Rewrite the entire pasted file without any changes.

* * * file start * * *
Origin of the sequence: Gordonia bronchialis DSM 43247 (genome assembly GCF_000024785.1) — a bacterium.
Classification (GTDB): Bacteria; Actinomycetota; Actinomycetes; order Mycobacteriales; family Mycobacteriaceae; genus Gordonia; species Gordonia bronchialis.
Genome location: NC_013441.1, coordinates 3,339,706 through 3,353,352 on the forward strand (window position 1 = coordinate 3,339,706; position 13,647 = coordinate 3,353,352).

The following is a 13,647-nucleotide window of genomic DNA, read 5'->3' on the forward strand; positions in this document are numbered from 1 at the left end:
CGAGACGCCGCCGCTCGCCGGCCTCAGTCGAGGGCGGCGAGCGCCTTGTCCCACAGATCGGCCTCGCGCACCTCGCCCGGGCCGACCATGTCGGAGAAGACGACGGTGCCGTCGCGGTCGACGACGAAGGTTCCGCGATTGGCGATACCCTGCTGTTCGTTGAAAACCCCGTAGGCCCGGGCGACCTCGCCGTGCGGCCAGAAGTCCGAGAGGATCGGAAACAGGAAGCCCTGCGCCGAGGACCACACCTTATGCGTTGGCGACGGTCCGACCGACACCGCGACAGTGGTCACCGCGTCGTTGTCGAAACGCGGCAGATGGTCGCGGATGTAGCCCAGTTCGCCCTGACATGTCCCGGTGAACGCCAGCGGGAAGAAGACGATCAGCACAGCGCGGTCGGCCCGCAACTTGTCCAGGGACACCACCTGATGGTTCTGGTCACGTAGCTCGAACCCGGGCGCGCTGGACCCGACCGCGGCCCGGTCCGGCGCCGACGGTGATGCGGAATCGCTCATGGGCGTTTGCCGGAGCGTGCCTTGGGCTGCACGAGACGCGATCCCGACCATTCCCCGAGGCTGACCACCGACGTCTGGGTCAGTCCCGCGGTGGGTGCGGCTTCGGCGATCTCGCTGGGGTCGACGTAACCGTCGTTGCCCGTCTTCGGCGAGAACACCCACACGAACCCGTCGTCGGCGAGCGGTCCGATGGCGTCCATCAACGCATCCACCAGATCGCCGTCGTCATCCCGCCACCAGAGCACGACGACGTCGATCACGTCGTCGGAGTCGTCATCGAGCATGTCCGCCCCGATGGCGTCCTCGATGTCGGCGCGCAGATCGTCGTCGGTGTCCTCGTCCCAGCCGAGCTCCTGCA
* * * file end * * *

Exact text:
Origin of the sequence: Gordonia bronchialis DSM 43247 (genome assembly GCF_000024785.1) — a bacterium.
Classification (GTDB): Bacteria; Actinomycetota; Actinomycetes; order Mycobacteriales; family Mycobacteriaceae; genus Gordonia; species Gordonia bronchialis.
Genome location: NC_013441.1, coordinates 3,339,706 through 3,353,352 on the forward strand (window position 1 = coordinate 3,339,706; position 13,647 = coordinate 3,353,352).

The following is a 13,647-nucleotide window of genomic DNA, read 5'->3' on the forward strand; positions in this document are numbered from 1 at the left end:
CGAGACGCCGCCGCTCGCCGGCCTCAGTCGAGGGCGGCGAGCGCCTTGTCCCACAGATCGGCCTCGCGCACCTCGCCCGGGCCGACCATGTCGGAGAAGACGACGGTGCCGTCGCGGTCGACGACGAAGGTTCCGCGATTGGCGATACCCTGCTGTTCGTTGAAAACCCCGTAGGCCCGGGCGACCTCGCCGTGCGGCCAGAAGTCCGAGAGGATCGGAAACAGGAAGCCCTGCGCCGAGGACCACACCTTATGCGTTGGCGACGGTCCGACCGACACCGCGACAGTGGTCACCGCGTCGTTGTCGAAACGCGGCAGATGGTCGCGGATGTAGCCCAGTTCGCCCTGACATGTCCCGGTGAACGCCAGCGGGAAGAAGACGATCAGCACAGCGCGGTCGGCCCGCAACTTGTCCAGGGACACCACCTGATGGTTCTGGTCACGTAGCTCGAACCCGGGCGCGCTGGACCCGACCGCGGCCCGGTCCGGCGCCGACGGTGATGCGGAATCGCTCATGGGCGTTTGCCGGAGCGTGCCTTGGGCTGCACGAGACGCGATCCCGACCATTCCCCGAGGCTGACCACCGACGTCTGGGTCAGTCCCGCGGTGGGTGCGGCTTCGGCGATCTCGCTGGGGTCGACGTAACCGTCGTTGCCCGTCTTCGGCGAGAACACCCACACGAACCCGTCGTCGGCGAGCGGTCCGATGGCGTCCATCAACGCATCCACCAGATCGCCGTCGTCATCCCGCCACCAGAGCACGACGACGTCGATCACGTCGTCGGAGTCGTCATCGAGCATGTCCGCCCCGATGGCGTCCTCGATGTCGGCGCGCAGATCGTCGTCGGTGTCCTCGTCCCAGCCGAGCTCCTGCA